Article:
We finished the day with another fine dinner: Elk steak, potatoes, salad, desert, and hot coffee. I'd like to adopt Estella, the Double C cook, and take her home. Her deserts are incredible and guaranteed to pack on the pounds. And of course, after dinner, Susannah had a go at the clay pigeons again. I think she put an entire case of ammunition through her mother's Browning.

Sunday morning came really early for me at 0400. The third day of hunting is always the toughest, as I am not used to working so hard. I was sore all over, exhausted and getting a little frustrated. But, after three cups of coffee and sweet roll, I was ready. Or at least, I was upright and moving forward.

Kevin took me to what was, by now, my regular blind, and drove off with Mary and Sus to look for sheep and hogs. It was another chilly morning, but I had a good feeling after a couple of scimitar oryx wandered in like ghosts, followed by a small herd of axis. Kevin told me that several weeks earlier, he had seen a pair of nice aoudads around my blind. One was a monster with at least 27" horns and a smaller one with horns just under 20". For me, I'd take either one, just to be able to bag an Aoudad. Just as I was about to give up on seeing, let along shooting, an aoudad, three females appeared on the edge of the clearing. Talk about spooky; they looked around, listening for strange sounds, with every step.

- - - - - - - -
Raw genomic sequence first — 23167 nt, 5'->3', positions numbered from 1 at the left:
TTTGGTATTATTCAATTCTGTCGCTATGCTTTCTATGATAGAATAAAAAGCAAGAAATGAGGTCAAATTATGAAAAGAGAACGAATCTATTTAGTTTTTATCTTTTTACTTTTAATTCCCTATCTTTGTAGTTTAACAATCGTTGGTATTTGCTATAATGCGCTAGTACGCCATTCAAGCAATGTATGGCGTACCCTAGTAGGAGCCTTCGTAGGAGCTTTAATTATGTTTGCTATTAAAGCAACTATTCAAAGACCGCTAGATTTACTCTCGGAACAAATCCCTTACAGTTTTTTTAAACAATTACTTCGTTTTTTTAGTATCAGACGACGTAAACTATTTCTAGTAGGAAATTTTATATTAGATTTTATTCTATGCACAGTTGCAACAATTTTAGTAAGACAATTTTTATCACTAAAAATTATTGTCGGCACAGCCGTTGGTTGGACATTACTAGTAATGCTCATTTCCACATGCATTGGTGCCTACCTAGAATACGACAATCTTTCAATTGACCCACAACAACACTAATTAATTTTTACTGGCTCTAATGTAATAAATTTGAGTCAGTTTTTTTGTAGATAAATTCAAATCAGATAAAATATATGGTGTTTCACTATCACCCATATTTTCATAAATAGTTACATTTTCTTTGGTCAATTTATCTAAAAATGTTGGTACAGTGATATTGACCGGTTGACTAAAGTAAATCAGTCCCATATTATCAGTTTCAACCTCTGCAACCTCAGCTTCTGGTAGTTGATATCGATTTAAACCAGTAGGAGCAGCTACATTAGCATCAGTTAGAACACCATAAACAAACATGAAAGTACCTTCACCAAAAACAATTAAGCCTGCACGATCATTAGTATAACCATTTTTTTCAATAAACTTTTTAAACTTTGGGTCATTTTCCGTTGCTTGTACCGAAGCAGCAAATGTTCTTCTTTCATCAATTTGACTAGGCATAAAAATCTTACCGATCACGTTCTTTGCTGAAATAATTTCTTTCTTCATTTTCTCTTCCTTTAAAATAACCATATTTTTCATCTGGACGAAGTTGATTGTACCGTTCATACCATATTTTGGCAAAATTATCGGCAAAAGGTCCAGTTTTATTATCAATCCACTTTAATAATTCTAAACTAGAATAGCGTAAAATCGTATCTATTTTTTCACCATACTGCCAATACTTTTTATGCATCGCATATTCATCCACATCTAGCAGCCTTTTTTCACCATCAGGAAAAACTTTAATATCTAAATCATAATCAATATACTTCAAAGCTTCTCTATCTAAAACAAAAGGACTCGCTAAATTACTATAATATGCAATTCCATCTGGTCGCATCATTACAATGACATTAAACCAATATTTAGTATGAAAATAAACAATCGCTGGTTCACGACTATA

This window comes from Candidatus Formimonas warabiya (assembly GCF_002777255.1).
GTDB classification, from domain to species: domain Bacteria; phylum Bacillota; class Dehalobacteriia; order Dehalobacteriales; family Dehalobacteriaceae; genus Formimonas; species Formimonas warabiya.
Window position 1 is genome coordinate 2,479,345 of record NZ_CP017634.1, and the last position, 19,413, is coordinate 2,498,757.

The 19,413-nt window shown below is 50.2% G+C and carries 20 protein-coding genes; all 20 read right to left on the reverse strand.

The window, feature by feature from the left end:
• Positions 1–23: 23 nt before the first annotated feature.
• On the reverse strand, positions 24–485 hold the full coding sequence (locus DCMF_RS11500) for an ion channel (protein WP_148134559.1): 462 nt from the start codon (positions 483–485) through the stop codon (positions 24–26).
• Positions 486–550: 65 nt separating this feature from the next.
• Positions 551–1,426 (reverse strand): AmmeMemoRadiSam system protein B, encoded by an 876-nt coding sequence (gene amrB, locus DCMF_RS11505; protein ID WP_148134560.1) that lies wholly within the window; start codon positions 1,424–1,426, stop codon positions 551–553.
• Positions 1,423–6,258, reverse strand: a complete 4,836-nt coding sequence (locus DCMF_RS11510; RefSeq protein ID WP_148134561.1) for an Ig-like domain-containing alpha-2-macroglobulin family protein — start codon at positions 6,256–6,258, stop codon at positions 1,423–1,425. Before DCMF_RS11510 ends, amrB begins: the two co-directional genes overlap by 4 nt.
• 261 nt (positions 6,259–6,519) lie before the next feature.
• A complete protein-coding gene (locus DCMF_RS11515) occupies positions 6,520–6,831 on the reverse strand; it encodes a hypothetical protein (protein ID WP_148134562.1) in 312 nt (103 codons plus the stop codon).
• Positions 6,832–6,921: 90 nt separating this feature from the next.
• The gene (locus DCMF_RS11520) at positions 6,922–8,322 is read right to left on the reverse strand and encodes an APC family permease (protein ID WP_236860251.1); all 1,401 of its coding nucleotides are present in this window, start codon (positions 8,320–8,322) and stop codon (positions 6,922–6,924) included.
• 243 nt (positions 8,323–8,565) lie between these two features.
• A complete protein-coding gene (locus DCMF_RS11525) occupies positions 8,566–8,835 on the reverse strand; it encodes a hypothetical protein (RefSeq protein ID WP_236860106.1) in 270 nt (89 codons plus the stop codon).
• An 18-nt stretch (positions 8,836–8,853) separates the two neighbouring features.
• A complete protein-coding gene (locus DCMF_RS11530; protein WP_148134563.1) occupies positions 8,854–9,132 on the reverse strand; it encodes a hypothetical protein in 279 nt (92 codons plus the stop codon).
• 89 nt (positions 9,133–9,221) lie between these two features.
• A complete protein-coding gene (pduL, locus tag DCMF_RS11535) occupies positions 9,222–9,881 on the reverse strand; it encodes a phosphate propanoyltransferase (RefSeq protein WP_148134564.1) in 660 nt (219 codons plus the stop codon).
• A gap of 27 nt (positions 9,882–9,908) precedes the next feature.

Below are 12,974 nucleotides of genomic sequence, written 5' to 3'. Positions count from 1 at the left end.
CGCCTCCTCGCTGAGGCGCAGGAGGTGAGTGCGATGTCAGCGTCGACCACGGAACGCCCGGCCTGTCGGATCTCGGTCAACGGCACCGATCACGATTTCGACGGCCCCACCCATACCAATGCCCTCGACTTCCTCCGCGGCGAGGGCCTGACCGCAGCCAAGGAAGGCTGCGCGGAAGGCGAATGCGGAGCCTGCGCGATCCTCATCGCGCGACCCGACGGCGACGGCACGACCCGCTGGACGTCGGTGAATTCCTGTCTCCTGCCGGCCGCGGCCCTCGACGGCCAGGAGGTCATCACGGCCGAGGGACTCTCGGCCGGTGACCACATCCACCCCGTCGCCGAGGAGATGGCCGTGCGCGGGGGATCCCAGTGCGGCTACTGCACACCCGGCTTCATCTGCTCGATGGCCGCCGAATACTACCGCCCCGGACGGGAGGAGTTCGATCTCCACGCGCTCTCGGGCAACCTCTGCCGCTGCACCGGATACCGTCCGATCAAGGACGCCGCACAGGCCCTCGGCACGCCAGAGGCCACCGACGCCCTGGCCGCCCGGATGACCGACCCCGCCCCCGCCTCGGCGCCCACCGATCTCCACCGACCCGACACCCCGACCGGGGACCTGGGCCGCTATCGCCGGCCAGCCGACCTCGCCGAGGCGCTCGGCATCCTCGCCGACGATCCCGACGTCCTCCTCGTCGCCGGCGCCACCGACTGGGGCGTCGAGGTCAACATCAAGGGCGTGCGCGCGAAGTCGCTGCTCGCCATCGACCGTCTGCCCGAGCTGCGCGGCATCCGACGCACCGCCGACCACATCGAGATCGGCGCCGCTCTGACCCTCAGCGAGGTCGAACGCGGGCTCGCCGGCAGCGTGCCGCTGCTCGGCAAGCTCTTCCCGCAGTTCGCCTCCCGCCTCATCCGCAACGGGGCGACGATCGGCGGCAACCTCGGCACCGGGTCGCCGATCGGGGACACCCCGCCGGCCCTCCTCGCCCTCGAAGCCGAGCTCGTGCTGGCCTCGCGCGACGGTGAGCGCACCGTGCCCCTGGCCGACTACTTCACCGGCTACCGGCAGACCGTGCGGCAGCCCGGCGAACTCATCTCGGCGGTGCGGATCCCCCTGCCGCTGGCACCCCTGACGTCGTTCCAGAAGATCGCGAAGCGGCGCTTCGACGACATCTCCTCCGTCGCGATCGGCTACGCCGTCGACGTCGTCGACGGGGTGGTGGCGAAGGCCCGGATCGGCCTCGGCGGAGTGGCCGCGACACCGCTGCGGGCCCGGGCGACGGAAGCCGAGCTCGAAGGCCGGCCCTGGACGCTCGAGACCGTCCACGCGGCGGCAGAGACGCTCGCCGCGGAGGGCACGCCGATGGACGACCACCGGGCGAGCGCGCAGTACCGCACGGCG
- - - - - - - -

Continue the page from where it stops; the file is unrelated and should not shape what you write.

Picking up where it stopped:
About twenty feet behind them, a male stepped into view. He wasn't the monster, but he was definitely a nice aoudad. I watched them for 10 minutes, hoping that grandpa would appear. But, it was not to be. As the group started to leave the clearing and disappear into the brush, I decided that if I was to get an aoudad, this was it. So, I put the crosshairs of my .300 on the male's shoulders and squeezed the trigger. He dropped as though he had been hit with a sledge hammer, not even a quiver. He won't make the record books, but he is a trophy for me.

Jim's aoudad, taken after a three day hunt

About 0830, Kevin pulled up with the girls and they saw my trophy. I got "high fives" from both gals and a "well done" handshake from Kevin. After breakfast, we dressed and skinned the Aoudad and set out to find a full curl Texas dall for Mary.

Just before lunch, we spotted a group of three off in the brush. Two were broomed out on the ends, and the third was virtually perfect. After glassing all three, Mary decided on the full curl without the broomed ends. It was a long shot, across an open field, but, the .243 hit home. He reared up and crumpled in a pile.